composts

You are not special. You’re not a beautiful and unique snowflake. You’re the same decaying organic matter as everything else. We’re all part of the same compost heap. We’re all singing, all dancing crap of the world.
—  Chuck palahniuk, fight club.
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Pear Leaf Blister Mite

Like the horn-shaped galls on Linden leaves, these little orange and brown spots on a leaf host tiny mites, Eriophyes pyri.

They live in the leaves in summer, forming orange or red blisters on new foliage, which turn brown as the season progresses; the mites then migrate to the bark and buds over winter.

The don’t significantly impact the overall health or yield of the tree, unless the infestation is severe. After harvest, the tree can be treated with sulfur or oil sprays, or just left alone.

I pluck the leaves with the worst infestations off, and throw them in the compost. So far, the pest burden, pictured on my Williams and Buerre Hardy pear, is minimal.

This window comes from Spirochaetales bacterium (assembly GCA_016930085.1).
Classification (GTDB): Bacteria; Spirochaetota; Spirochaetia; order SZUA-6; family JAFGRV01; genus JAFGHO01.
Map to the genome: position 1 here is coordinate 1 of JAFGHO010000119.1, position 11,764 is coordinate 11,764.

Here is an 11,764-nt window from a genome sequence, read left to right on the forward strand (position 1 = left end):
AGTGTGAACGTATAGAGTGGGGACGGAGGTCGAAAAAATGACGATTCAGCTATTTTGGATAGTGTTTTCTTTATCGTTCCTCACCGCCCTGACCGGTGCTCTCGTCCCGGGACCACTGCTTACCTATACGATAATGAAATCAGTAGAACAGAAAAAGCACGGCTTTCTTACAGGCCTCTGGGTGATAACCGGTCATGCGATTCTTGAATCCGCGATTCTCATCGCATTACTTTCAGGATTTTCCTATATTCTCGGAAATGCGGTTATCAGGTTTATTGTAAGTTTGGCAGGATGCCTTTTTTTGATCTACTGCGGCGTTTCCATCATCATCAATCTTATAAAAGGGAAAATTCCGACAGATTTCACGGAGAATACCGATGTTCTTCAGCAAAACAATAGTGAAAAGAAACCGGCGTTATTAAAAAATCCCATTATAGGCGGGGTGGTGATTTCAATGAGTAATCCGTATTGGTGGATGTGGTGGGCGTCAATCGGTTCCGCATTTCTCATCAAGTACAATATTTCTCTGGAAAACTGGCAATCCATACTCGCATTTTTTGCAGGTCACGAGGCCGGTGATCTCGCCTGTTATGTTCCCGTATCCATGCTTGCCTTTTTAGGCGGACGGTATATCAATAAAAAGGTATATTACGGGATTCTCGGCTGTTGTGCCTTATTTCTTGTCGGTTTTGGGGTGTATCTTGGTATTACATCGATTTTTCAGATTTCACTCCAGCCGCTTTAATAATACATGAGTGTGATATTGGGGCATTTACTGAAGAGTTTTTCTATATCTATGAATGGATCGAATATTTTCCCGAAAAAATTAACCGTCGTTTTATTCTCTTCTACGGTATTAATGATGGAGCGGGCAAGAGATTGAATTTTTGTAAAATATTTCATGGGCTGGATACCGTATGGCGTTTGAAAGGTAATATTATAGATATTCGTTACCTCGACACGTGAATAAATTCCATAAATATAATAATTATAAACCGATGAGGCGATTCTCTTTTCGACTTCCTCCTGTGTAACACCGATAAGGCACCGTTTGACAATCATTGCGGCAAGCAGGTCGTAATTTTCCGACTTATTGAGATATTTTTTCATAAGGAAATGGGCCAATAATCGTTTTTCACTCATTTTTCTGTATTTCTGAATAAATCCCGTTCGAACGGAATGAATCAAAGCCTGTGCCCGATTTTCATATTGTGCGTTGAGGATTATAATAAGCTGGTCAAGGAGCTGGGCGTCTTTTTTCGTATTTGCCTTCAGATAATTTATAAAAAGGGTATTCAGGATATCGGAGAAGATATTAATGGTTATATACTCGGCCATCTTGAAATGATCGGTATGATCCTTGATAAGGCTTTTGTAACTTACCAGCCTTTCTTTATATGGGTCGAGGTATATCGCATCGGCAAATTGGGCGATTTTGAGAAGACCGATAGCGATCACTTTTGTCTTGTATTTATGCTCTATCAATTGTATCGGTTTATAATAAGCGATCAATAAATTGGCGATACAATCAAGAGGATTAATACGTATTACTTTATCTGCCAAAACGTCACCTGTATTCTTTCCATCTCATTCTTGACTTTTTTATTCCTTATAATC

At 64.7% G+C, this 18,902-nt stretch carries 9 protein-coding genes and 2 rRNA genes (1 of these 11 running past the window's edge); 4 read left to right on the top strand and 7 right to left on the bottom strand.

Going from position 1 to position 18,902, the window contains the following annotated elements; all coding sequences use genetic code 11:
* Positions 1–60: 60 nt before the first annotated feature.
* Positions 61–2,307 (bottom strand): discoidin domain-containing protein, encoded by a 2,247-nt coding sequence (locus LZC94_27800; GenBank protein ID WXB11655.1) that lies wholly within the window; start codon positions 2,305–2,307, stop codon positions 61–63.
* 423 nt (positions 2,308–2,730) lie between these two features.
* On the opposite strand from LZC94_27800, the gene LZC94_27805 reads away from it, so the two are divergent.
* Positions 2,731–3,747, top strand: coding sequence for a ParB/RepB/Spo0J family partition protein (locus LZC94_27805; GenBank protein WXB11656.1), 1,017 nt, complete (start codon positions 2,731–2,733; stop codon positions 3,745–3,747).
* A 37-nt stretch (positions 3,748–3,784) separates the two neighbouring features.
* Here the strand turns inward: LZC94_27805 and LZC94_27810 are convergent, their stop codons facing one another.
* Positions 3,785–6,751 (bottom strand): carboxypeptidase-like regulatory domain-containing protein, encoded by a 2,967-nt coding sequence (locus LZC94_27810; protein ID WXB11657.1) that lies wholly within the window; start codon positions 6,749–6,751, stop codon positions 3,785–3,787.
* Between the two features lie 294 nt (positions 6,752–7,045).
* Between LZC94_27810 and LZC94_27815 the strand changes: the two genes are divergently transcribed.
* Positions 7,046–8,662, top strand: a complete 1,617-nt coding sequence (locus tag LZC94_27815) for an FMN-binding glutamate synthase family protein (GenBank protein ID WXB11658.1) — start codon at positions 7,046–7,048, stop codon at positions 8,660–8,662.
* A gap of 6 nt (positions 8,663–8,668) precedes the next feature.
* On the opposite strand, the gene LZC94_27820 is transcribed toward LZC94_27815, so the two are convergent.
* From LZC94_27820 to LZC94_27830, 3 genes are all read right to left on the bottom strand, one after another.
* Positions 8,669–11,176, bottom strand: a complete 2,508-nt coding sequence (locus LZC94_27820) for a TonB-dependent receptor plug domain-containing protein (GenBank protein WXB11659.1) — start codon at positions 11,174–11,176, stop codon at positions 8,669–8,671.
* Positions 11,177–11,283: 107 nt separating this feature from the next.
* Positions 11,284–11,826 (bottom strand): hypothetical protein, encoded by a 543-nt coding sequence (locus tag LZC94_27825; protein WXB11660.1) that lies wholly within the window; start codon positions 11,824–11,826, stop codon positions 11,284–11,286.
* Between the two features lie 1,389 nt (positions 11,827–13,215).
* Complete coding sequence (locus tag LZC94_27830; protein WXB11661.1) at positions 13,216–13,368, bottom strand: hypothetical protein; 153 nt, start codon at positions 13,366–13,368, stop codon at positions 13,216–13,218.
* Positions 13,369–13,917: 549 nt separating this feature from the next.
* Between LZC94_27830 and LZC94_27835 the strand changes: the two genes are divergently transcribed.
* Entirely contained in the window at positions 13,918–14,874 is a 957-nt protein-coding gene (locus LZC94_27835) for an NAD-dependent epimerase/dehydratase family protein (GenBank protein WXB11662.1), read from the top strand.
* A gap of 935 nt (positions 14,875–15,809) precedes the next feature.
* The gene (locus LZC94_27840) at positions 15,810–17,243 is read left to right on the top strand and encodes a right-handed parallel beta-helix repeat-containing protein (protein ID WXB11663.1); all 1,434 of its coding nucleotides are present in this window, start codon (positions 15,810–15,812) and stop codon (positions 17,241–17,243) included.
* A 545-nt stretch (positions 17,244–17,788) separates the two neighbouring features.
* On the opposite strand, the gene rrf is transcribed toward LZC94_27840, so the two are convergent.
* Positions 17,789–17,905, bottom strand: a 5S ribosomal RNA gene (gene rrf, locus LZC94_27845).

i’m back from my vacation.

I’ve learned a lot from my first personal choice vacation in 10 years

1. Seattle is the bomb.com and so cheap and green and beautiful and they recycle and compost and so much more environmentally friendly. The actual residents of Seattle and surrounding areas are so much more kind than my California neighbors it actually makes me think there may be some good left in humanity as a whole.

2. Canada sucks major dick. praying hella hard to my lord and savior Marina Diamandis for ya’ll canadians ass bc your country is lame as fuck. also, ya’ll don’t have toilet seat covers. do you SERIOUSLY expect my ass to share a seat with a long distance trucker with irritable bowel syndrome? I THINK NOT. Ya’ll are NASTY. However, your government employees are exceptionally polite and friendly even when they gracefully ignore your native people.

3. I’m way better than my job and I need to strive for more in my life. I’ve re done my resume and got 2 professional letters of rec. I’m going to strive for WAY more than what I’m doing now.